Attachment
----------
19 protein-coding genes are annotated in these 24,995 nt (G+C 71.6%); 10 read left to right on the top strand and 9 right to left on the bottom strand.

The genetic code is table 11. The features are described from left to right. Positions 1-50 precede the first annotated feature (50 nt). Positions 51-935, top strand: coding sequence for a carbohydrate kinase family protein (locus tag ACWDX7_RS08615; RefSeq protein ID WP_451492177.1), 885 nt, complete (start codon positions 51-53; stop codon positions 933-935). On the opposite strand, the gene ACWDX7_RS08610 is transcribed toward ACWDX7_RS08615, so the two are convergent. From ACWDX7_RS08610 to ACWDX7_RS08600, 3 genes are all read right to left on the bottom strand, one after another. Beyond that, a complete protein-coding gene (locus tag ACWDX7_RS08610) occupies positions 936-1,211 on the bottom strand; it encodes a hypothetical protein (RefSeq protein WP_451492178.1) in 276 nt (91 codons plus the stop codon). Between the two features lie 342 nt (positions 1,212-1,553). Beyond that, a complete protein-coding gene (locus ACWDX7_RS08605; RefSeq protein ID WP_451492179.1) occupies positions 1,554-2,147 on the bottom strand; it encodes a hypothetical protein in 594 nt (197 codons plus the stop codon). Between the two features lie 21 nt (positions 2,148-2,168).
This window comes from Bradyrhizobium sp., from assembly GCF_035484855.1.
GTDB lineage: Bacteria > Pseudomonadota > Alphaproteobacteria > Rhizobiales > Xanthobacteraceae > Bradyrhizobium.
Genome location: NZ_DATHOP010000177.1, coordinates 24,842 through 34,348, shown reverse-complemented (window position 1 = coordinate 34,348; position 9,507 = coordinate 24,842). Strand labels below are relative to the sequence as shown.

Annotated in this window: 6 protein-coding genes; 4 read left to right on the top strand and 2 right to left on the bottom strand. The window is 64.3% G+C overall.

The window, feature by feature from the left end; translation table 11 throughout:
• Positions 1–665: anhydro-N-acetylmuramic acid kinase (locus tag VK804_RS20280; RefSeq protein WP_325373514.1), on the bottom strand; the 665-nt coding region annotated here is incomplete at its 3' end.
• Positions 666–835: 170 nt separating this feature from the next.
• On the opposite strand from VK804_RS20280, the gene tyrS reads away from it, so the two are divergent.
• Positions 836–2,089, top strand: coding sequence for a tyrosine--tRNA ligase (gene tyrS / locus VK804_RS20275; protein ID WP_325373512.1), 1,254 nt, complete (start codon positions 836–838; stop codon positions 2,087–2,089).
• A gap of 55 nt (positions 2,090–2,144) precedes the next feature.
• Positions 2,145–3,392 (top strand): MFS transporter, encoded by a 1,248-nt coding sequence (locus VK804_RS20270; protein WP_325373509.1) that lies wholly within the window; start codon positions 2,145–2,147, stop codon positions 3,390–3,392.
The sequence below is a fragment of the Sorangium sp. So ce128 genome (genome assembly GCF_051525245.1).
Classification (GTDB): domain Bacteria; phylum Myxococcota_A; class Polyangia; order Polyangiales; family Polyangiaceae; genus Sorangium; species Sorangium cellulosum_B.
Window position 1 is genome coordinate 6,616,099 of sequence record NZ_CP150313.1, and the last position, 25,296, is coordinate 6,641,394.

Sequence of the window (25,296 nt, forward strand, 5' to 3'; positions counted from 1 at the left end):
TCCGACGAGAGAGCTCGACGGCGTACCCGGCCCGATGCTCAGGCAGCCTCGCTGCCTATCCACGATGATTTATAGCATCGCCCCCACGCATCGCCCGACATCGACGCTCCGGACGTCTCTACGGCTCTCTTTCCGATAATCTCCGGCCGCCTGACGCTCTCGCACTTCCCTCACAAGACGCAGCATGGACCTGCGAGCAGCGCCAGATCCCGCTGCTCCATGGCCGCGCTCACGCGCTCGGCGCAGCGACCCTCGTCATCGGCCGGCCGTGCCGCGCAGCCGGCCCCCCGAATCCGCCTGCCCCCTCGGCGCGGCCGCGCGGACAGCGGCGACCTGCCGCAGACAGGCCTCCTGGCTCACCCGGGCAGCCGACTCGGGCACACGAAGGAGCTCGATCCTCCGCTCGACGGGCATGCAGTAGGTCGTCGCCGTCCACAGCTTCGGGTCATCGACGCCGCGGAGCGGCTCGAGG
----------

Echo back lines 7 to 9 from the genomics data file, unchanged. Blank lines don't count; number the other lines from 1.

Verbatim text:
The window, feature by feature from the left end; translation table 11 throughout:
• Positions 1–665: anhydro-N-acetylmuramic acid kinase (locus tag VK804_RS20280; RefSeq protein WP_325373514.1), on the bottom strand; the 665-nt coding region annotated here is incomplete at its 3' end.
• Positions 666–835: 170 nt separating this feature from the next.